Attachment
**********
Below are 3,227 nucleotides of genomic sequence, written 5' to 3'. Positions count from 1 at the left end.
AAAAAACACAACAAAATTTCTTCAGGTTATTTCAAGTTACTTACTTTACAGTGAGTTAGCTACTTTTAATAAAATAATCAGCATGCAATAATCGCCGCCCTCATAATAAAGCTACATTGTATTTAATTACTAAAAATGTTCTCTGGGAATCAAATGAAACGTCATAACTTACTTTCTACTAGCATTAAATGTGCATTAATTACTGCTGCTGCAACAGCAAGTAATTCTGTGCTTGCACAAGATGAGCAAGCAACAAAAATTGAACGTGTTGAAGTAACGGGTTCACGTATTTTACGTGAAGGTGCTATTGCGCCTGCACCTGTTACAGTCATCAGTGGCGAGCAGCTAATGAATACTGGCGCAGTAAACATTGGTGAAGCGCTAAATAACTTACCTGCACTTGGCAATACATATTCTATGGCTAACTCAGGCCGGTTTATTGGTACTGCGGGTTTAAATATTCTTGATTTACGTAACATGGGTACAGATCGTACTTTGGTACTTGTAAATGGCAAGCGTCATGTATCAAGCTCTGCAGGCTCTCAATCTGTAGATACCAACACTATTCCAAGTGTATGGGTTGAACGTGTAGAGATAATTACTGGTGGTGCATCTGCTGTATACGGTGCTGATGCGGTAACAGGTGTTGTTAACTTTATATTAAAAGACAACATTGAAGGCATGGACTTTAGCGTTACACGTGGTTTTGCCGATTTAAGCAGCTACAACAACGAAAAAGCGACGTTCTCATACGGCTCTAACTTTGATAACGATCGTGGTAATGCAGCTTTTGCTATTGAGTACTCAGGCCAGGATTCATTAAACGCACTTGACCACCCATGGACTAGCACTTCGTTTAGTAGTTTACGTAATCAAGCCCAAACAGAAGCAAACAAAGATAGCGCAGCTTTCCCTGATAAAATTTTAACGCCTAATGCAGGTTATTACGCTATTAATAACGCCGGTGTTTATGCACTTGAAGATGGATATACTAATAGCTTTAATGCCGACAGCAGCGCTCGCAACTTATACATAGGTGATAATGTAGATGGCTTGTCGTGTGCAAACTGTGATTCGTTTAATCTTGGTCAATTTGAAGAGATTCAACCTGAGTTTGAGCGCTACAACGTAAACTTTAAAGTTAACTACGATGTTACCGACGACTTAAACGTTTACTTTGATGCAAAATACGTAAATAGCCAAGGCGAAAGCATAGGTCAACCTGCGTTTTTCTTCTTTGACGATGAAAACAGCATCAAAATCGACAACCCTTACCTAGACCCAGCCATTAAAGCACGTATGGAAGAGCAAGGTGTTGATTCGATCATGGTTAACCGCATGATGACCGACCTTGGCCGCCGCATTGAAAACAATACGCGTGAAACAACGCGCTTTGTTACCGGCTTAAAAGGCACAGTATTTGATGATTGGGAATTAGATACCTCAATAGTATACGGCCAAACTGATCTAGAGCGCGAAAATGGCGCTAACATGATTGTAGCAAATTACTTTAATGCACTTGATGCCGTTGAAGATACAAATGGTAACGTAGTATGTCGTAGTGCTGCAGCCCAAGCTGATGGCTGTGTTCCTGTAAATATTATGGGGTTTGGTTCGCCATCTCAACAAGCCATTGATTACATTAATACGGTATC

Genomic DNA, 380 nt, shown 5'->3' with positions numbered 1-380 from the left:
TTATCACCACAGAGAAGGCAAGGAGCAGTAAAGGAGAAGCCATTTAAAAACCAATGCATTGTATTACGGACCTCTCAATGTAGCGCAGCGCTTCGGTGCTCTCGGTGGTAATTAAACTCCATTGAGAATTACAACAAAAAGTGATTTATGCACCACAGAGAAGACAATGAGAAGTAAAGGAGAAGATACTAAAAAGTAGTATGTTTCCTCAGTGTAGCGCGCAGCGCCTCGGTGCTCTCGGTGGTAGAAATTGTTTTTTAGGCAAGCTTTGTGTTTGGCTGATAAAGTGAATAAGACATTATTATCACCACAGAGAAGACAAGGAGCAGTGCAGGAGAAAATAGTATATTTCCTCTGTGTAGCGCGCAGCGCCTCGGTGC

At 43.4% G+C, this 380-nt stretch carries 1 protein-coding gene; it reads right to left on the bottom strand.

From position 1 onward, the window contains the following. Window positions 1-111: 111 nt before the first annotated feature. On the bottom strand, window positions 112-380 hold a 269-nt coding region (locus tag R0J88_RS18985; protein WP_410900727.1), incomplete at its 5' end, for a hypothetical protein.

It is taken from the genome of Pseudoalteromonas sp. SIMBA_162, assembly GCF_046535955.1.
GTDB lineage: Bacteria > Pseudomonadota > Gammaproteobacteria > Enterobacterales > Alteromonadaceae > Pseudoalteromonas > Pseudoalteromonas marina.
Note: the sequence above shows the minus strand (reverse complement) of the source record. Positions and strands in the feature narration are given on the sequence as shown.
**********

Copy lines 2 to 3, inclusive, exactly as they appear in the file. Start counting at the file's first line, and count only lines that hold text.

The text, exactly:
AAAAAACACAACAAAATTTCTTCAGGTTATTTCAAGTTACTTACTTTACAGTGAGTTAGCTACTTTTAATAAAATAATCAGCATGCAATAATCGCCGCCCTCATAATAAAGCTACATTGTATTTAATTACTAAAAATGTTCTCTGGGAATCAAATGAAACGTCATAACTTACTTTCTACTAGCATTAAATGTGCATTAATTACTGCTGCTGCAACAGCAAGTAATTCTGTGCTTGCACAAGATGAGCAAGCAACAAAAATTGAACGTGTTGAAGTAACGGGTTCACGTATTTTACGTGAAGGTGCTATTGCGCCTGCACCTGTTACAGTCATCAGTGGCGAGCAGCTAATGAATACTGGCGCAGTAAACATTGGTGAAGCGCTAAATAACTTACCTGCACTTGGCAATACATATTCTATGGCTAACTCAGGCCGGTTTATTGGTACTGCGGGTTTAAATATTCTTGATTTACGTAACATGGGTACAGATCGTACTTTGGTACTTGTAAATGGCAAGCGTCATGTATCAAGCTCTGCAGGCTCTCAATCTGTAGATACCAACACTATTCCAAGTGTATGGGTTGAACGTGTAGAGATAATTACTGGTGGTGCATCTGCTGTATACGGTGCTGATGCGGTAACAGGTGTTGTTAACTTTATATTAAAAGACAACATTGAAGGCATGGACTTTAGCGTTACACGTGGTTTTGCCGATTTAAGCAGCTACAACAACGAAAAAGCGACGTTCTCATACGGCTCTAACTTTGATAACGATCGTGGTAATGCAGCTTTTGCTATTGAGTACTCAGGCCAGGATTCATTAAACGCACTTGACCACCCATGGACTAGCACTTCGTTTAGTAGTTTACGTAATCAAGCCCAAACAGAAGCAAACAAAGATAGCGCAGCTTTCCCTGATAAAATTTTAACGCCTAATGCAGGTTATTACGCTATTAATAACGCCGGTGTTTATGCACTTGAAGATGGATATACTAATAGCTTTAATGCCGACAGCAGCGCTCGCAACTTATACATAGGTGATAATGTAGATGGCTTGTCGTGTGCAAACTGTGATTCGTTTAATCTTGGTCAATTTGAAGAGATTCAACCTGAGTTTGAGCGCTACAACGTAAACTTTAAAGTTAACTACGATGTTACCGACGACTTAAACGTTTACTTTGATGCAAAATACGTAAATAGCCAAGGCGAAAGCATAGGTCAACCTGCGTTTTTCTTCTTTGACGATGAAAACAGCATCAAAATCGACAACCCTTACCTAGACCCAGCCATTAAAGCACGTATGGAAGAGCAAGGTGTTGATTCGATCATGGTTAACCGCATGATGACCGACCTTGGCCGCCGCATTGAAAACAATACGCGTGAAACAACGCGCTTTGTTACCGGCTTAAAAGGCACAGTATTTGATGATTGGGAATTAGATACCTCAATAGTATACGGCCAAACTGATCTAGAGCGCGAAAATGGCGCTAACATGATTGTAGCAAATTACTTTAATGCACTTGATGCCGTTGAAGATACAAATGGTAACGTAGTATGTCGTAGTGCTGCAGCCCAAGCTGATGGCTGTGTTCCTGTAAATATTATGGGGTTTGGTTCGCCATCTCAACAAGCCATTGATTACATTAATACGGTATC

Genomic DNA, 380 nt, shown 5'->3' with positions numbered 1-380 from the left: